However, it is possible to pinpoint a few key eating skills that appear as your baby progresses, and this can be a useful way to make sure you are giving him all the opportunities he needs to learn and to widen his diet. Identify what to look for and roughly how old your baby will be when these skills start to appear.

It’s a good idea to prepare your meals so that they include textures and shapes that your baby hasn’t quite mastered yet, alongside food he can manage fairly easily. Since most meals have a variety of shapes and textures, the easiest way to do this is simply to share all the different elements of your meal with your baby. As long as you include food he can manage, he will be able to try out the rest without getting frustrated. In fact, he will probably surprise you with what he can do, if you give him the opportunity.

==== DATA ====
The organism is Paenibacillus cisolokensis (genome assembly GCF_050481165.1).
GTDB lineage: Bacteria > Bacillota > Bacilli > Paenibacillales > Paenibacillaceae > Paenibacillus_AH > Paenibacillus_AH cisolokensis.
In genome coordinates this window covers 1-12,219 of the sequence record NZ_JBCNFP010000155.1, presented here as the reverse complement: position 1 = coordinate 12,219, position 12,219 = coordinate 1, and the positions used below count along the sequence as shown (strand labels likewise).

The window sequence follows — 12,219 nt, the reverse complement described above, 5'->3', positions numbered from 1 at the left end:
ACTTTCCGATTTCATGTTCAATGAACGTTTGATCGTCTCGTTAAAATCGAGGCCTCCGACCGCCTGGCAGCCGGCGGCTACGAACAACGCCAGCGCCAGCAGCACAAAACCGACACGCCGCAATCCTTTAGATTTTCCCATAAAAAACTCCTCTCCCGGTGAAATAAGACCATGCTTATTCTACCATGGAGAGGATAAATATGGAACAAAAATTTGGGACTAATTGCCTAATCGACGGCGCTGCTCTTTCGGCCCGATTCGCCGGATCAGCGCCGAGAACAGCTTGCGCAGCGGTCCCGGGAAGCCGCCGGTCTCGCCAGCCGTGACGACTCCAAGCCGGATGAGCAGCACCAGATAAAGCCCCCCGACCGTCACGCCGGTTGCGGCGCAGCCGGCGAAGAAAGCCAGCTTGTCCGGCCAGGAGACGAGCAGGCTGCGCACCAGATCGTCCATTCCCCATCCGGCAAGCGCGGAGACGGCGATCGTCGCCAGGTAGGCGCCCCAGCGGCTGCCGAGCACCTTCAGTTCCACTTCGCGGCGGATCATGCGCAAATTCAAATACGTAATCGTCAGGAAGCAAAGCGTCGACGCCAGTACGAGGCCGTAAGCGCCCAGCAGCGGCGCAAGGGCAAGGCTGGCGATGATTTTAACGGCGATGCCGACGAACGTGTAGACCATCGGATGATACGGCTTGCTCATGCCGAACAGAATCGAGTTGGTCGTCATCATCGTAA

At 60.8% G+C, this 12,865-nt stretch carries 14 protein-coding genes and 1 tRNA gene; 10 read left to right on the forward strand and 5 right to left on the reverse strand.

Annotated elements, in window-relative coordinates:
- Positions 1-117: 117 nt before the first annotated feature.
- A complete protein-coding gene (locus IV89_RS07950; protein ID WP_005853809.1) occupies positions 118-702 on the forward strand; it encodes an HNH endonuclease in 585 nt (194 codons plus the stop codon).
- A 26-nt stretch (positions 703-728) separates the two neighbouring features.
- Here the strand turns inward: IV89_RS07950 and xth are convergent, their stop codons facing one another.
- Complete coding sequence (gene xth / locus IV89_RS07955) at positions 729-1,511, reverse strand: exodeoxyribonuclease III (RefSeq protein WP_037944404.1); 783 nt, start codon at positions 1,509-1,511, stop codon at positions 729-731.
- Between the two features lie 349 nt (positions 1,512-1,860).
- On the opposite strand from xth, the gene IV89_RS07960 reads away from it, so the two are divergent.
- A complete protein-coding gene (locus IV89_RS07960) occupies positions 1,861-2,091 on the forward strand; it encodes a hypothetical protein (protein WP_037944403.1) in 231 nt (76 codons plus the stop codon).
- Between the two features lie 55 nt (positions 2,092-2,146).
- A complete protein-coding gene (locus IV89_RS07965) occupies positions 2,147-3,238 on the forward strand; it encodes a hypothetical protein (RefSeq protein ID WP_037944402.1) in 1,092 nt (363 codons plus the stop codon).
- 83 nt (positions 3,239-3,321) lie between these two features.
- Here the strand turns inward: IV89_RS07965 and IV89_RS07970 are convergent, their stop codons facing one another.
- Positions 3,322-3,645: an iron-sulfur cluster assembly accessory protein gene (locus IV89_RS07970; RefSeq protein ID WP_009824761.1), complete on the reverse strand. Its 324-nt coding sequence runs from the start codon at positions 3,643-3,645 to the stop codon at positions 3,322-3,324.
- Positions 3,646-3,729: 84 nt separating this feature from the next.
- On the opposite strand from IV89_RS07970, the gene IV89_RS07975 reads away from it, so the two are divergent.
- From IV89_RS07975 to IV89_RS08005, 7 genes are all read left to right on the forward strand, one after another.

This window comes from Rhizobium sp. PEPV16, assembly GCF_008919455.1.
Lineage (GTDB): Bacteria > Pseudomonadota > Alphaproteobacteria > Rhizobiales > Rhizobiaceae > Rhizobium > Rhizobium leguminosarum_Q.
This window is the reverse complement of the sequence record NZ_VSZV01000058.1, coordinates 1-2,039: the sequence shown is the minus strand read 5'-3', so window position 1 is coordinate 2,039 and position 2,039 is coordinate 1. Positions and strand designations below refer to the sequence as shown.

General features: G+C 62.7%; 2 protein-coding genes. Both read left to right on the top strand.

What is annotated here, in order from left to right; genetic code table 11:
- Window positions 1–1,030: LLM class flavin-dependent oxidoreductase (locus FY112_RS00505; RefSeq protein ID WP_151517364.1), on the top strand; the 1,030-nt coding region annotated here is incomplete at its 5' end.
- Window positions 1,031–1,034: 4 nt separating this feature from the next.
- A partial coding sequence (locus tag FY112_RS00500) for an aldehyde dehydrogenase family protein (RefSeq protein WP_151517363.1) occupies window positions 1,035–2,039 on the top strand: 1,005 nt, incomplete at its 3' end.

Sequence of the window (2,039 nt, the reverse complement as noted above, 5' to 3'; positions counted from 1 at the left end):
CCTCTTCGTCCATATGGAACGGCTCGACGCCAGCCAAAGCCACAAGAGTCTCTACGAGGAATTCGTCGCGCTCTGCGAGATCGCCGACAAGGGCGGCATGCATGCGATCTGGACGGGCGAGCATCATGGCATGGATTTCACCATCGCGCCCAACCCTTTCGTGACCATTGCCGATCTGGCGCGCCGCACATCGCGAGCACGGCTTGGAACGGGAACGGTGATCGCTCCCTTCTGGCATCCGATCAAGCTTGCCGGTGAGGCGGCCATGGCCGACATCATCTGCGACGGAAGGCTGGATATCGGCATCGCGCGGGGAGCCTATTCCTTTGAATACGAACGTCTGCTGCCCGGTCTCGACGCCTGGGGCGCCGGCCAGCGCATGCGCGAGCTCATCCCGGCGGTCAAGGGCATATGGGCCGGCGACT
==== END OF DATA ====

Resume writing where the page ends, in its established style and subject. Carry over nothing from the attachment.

In conclusion, Each skill will appear at the time that is right for your baby, so any attempt to teach him or push him is likely to be frustrating for both of you. He will learn to eat with a fork or a spoon eventually, but most babies find that fingers are the most efficient method for quite a while. If you concentrate on giving your baby the opportunity to try out different skills, he’ll enjoy developing them in his own time.